Canvassing for Opinion - aka "Blairs Brain on Cannabis"

IMHO prohibition sentiment requires inherent addiction to status quo, an incapacity to visualise beyond the here and now and a desperate desire to know others might feel the same... Reform is not revolutionary, rather it is evolutionary. Having survived banging your head against a brick wall the evolutionist relishes having stopped. / Blair

Saturday, August 09, 2008

Data Sorely Lacking on Effectiveness of Nation's Drug-Enforcement Programs

WASHINGTON -- Although the federal government invests about $12 billion each year in drug-enforcement programs, scant data exist to determine their effectiveness.
(this story is now 8 years old, but cost-benefit analysis is the elephant in the committee room - acutely relevant in the current policy mix post Anderton's  NZ "Police" Drug Harm Index and Law and Order's brazen failure to account for Prohibition's mayhem. /Blair)
Federal spending on such research amounts to less than $1 for every $100 set aside for enforcement. As a result, the nation's ability to evaluate whether its drug policies work is no better now than it was 20 years ago, when drug-control efforts began to accelerate, says a new report from the National Research Council of the National Academies.

The assessment of enforcement activities is severely hampered by an absence of adequate, reliable data on both drug consumption and the actual cost of illegal drugs, the report points out. Such data are critical because a major goal of enforcement is to reduce drug supply and drive up costs, thereby cutting consumption. Work should begin immediately to develop better methods for obtaining both types of data.

"Neither the necessary data systems nor the research infrastructure to gauge the usefulness of drug-control enforcement policies currently exists," said Charles F. Manski, chair of the committee that wrote the report, and Board of Trustees Professor in Economics, Northwestern University, Evanston, Ill. "It is unconscionable for this country to continue to carry out a public policy of this magnitude and cost without any way of knowing whether, and to what extent, it is having the desired result. Our committee strongly recommends that a substantial, new, and robust research effort be undertaken to examine the various aspects of drug control, so that decision-making on these issues can be better supported by more factual and realistic evidence."
But such enforcement measures often are embraced without the benefit of scientific evidence indicating whether they can indeed make much of a difference, or any at all. Existing surveys do not collect enough information to shed sufficient light on how drug markets operate, the committee said. Current surveys also do not illuminate the dynamics of how users begin to consume drugs, how they decide to step up their use, and what factors play a role in their decision to quit. In addition to addressing these gaps, surveys should obtain details about the quantity of drug consumption to more accurately estimate overall consumption rates -- a key factor in determining the economic vitality of illegal drug markets.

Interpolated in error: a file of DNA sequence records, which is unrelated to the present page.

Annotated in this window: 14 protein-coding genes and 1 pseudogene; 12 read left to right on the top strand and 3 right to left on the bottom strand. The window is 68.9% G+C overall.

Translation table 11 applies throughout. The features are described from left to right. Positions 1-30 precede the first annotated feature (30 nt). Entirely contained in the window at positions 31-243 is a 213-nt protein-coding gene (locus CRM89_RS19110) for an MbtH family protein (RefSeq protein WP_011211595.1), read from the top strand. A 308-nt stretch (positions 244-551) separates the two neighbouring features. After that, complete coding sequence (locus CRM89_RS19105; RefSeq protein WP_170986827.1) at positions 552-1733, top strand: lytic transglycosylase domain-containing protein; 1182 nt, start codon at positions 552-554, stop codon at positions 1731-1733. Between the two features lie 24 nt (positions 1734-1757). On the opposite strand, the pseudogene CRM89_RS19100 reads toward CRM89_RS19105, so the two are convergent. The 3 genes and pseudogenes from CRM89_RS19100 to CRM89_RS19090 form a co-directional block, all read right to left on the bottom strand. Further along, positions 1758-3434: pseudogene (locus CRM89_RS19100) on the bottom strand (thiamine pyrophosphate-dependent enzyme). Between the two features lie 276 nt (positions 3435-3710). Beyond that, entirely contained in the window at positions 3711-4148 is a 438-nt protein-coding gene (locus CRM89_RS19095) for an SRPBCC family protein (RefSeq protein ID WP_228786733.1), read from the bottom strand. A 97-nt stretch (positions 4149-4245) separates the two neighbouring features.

Accurate information on how much drugs cost also is needed to better comprehend how drug users respond to price changes. Although the U.S. Drug Enforcement Administration and other law-enforcement agencies collect some price information, these data do not provide a solid foundation for analyzing the causes and consequences of fluctuations. Current enforcement policy has indeed increased drug prices relative to what they otherwise would be, but the magnitude of the increase is not known. Moreover, there is little understanding of which policy components have brought about this result, the extent to which higher costs have decreased consumption, or which drug users have been most affected.

Better data alone, however, will not boost the country's understanding of effective drug-enforcement policy. The committee called for additional research on the extent to which producers and traffickers thwart enforcement in one geographic area by moving their smuggling routes or production elsewhere. Furthermore, research is needed to determine how the effects of supply-reduction activities should be measured, and to pinpoint the typical time lag between successful enforcement operations and changes in the way that producers and traffickers conduct business.

A rational drug policy also must take into account the costs and benefits of drug penalties, the committee said. For example, the relationship between the severity of penalties and the initiation and termination of drug use should be researched.

As part of its work, the committee reviewed studies on the value of a wide range of prevention activities and found mixed results. Some prevention efforts do appear to be helpful in delaying the initiation of drug use or reducing the frequency of marijuana, tobacco, and alcohol use among minors. However, because most attention has been focused on evaluating school-based approaches, the success of many other strategies is unknown, the committee said.

At the same time, many popular programs -- such as "zero tolerance" projects -- have not been evaluated at all, or have been found to have little impact on illegal drug use, as in the case of D.A.R.E. Yet large sums of public funds continue to be allocated for programs whose effectiveness is unknown or known to be limited, the committee noted. Given such trends, current efforts to evaluate drug-prevention strategies should be significantly improved.
Data Sorely Lacking on Effectiveness of Nation's Drug-Enforcement Programs
Date: March 29, 2001

(I used this report to make my point in tackling NZ1st MP Wollerton in his wishywashy analysis of recently retired Green MP Nandor Tanczos excellent commentary )
Blair Anderson ‹(•¿•)›
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